Genetically speaking

Josh Jacquot

Photo By Tom Gascoyne

An effort is underway in Butte County to follow the lead of Mendocino County and ban the growing of genetically modified organisms on local farms. There is currently a signature-gathering campaign to qualify a initiative measure for the November election. Those behind the initiative say the development and introduction of GMOs has developed too fast for the long-term risks to be considered through scientific research. Last week, during Earth Day celebrations at Butte Community College, we asked ag-student Josh Jacquot of Gridley for his take on the issue.

Do you have a farming background?

My family are dairy farmers in Gridley.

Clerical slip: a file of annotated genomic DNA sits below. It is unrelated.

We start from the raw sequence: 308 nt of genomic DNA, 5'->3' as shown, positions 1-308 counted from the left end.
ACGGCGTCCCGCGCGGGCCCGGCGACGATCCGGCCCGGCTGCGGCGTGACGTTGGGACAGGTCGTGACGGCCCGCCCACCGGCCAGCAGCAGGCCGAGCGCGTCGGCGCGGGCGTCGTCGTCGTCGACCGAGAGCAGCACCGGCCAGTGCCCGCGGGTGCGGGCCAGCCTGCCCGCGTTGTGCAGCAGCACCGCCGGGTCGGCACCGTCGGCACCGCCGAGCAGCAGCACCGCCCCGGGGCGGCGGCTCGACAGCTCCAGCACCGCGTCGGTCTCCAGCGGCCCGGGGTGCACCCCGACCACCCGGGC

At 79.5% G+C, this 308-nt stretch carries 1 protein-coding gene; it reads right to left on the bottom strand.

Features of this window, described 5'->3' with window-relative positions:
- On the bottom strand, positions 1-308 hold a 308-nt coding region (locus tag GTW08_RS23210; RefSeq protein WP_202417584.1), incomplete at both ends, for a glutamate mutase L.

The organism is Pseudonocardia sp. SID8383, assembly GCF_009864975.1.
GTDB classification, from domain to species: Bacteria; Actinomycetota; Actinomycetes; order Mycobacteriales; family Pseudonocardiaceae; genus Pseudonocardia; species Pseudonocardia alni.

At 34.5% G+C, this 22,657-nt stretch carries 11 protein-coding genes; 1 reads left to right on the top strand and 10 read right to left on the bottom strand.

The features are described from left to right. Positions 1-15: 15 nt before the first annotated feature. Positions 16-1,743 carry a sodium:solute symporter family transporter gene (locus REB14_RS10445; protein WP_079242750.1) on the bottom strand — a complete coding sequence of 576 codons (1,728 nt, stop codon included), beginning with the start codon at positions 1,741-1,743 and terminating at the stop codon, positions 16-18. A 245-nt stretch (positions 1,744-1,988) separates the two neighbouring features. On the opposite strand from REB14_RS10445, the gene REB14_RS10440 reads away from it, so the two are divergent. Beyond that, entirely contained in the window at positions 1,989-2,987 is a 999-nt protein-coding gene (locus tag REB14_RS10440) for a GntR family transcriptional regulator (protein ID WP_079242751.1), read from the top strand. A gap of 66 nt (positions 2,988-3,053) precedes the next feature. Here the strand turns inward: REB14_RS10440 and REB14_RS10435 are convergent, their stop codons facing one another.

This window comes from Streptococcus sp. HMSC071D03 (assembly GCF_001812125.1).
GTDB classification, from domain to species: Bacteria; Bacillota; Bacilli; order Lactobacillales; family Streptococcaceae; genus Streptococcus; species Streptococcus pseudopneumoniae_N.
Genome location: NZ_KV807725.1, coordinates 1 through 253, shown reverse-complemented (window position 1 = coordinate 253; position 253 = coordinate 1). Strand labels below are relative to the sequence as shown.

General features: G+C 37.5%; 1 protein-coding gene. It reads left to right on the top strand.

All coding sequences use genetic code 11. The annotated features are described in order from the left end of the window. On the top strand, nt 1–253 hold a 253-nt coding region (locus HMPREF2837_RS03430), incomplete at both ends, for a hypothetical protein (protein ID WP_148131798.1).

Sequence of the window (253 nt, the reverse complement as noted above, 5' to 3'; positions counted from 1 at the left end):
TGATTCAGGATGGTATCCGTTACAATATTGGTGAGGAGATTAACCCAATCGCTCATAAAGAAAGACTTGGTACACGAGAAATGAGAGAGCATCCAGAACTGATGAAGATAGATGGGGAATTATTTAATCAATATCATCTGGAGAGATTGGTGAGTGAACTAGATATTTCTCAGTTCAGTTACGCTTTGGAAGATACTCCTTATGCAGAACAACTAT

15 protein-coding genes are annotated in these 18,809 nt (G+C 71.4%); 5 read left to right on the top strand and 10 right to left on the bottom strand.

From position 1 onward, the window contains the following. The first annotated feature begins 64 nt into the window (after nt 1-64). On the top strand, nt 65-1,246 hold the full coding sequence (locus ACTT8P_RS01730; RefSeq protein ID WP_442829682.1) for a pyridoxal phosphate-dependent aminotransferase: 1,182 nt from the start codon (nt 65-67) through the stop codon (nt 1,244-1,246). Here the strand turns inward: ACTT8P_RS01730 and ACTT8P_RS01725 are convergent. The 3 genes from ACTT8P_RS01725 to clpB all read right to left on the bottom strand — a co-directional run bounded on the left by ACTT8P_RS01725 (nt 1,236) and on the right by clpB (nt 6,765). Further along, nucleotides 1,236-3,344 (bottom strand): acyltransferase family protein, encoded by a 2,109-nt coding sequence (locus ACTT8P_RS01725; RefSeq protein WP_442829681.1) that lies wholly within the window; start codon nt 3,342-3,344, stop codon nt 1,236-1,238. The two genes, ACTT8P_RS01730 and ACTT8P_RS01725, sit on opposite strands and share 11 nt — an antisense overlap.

This proposed ban on GMOs in Butte County—good thing, bad thing?

Right now, I don’t feel it’s a good thing because we don’t have the science all put together, but down the road it could turn into a good thing. We don’t have enough information that we could prove that it will be good for our economy or for our people. It all depends.

We’ve heard that Lundberg Farms, the rice farm in Richvale, has some concerns about that GMOs could wipe out the organic market. Is there the same concern about other field crops?

You know, I’m more into the rice. I’ve been looking more at that end of it. To say if I know about other crops, I really don’t have an opinion.

Have you heard about the company that wants to use rice to help make pharmaceutical drugs?

Yeah, I’ve heard of it; it starts with a “V” [Ventria Bioscience], and they are down in Sacramento. They are only actually doing about 120 acres that I know of.

Do you know where those acres are?

Not in Butte County. They actually want to do it down south, I’m not sure of exactly the counties, but it’s more down south.